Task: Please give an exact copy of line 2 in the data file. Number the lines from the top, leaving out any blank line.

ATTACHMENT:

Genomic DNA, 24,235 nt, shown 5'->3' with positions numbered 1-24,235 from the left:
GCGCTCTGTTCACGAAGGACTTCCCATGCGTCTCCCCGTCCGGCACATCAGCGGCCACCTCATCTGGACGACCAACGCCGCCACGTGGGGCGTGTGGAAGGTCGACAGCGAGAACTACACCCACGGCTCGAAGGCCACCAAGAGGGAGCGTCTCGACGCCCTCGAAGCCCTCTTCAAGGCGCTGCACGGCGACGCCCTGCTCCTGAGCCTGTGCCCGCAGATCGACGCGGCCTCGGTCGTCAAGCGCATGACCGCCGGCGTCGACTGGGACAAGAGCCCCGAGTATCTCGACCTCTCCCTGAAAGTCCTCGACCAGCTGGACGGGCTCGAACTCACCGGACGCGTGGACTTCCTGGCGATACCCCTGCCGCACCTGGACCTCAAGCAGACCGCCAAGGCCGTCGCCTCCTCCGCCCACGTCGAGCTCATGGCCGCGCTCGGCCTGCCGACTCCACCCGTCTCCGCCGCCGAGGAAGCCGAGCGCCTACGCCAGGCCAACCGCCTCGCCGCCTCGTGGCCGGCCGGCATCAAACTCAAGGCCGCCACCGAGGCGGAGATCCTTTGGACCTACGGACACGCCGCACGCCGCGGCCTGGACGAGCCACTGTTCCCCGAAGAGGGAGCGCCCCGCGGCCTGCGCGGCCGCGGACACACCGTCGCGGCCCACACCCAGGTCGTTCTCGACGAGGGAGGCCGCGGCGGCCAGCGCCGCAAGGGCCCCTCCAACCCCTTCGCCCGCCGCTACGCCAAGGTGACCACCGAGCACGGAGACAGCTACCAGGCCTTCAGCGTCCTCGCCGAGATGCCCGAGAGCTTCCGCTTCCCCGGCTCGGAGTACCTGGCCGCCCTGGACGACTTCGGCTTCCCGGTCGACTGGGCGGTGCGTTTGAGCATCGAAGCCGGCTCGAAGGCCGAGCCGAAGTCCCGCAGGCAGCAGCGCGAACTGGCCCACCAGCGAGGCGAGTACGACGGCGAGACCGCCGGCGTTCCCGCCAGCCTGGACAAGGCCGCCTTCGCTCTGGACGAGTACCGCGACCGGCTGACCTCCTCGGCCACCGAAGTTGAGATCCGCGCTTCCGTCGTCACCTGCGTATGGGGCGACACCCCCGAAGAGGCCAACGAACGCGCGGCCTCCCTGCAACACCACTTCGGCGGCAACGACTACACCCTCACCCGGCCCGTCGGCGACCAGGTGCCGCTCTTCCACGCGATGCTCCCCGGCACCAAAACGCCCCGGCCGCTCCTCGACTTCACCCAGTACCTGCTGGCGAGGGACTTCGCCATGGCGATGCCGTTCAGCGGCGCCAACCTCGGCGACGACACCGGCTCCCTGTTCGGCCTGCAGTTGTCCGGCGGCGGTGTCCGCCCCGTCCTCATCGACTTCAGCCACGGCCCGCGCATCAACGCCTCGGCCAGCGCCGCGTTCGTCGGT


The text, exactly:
GCGCTCTGTTCACGAAGGACTTCCCATGCGTCTCCCCGTCCGGCACATCAGCGGCCACCTCATCTGGACGACCAACGCCGCCACGTGGGGCGTGTGGAAGGTCGACAGCGAGAACTACACCCACGGCTCGAAGGCCACCAAGAGGGAGCGTCTCGACGCCCTCGAAGCCCTCTTCAAGGCGCTGCACGGCGACGCCCTGCTCCTGAGCCTGTGCCCGCAGATCGACGCGGCCTCGGTCGTCAAGCGCATGACCGCCGGCGTCGACTGGGACAAGAGCCCCGAGTATCTCGACCTCTCCCTGAAAGTCCTCGACCAGCTGGACGGGCTCGAACTCACCGGACGCGTGGACTTCCTGGCGATACCCCTGCCGCACCTGGACCTCAAGCAGACCGCCAAGGCCGTCGCCTCCTCCGCCCACGTCGAGCTCATGGCCGCGCTCGGCCTGCCGACTCCACCCGTCTCCGCCGCCGAGGAAGCCGAGCGCCTACGCCAGGCCAACCGCCTCGCCGCCTCGTGGCCGGCCGGCATCAAACTCAAGGCCGCCACCGAGGCGGAGATCCTTTGGACCTACGGACACGCCGCACGCCGCGGCCTGGACGAGCCACTGTTCCCCGAAGAGGGAGCGCCCCGCGGCCTGCGCGGCCGCGGACACACCGTCGCGGCCCACACCCAGGTCGTTCTCGACGAGGGAGGCCGCGGCGGCCAGCGCCGCAAGGGCCCCTCCAACCCCTTCGCCCGCCGCTACGCCAAGGTGACCACCGAGCACGGAGACAGCTACCAGGCCTTCAGCGTCCTCGCCGAGATGCCCGAGAGCTTCCGCTTCCCCGGCTCGGAGTACCTGGCCGCCCTGGACGACTTCGGCTTCCCGGTCGACTGGGCGGTGCGTTTGAGCATCGAAGCCGGCTCGAAGGCCGAGCCGAAGTCCCGCAGGCAGCAGCGCGAACTGGCCCACCAGCGAGGCGAGTACGACGGCGAGACCGCCGGCGTTCCCGCCAGCCTGGACAAGGCCGCCTTCGCTCTGGACGAGTACCGCGACCGGCTGACCTCCTCGGCCACCGAAGTTGAGATCCGCGCTTCCGTCGTCACCTGCGTATGGGGCGACACCCCCGAAGAGGCCAACGAACGCGCGGCCTCCCTGCAACACCACTTCGGCGGCAACGACTACACCCTCACCCGGCCCGTCGGCGACCAGGTGCCGCTCTTCCACGCGATGCTCCCCGGCACCAAAACGCCCCGGCCGCTCCTCGACTTCACCCAGTACCTGCTGGCGAGGGACTTCGCCATGGCGATGCCGTTCAGCGGCGCCAACCTCGGCGACGACACCGGCTCCCTGTTCGGCCTGCAGTTGTCCGGCGGCGGTGTCCGCCCCGTCCTCATCGACTTCAGCCACGGCCCGCGCATCAACGCCTCGGCCAGCGCCGCGTTCGTCGGT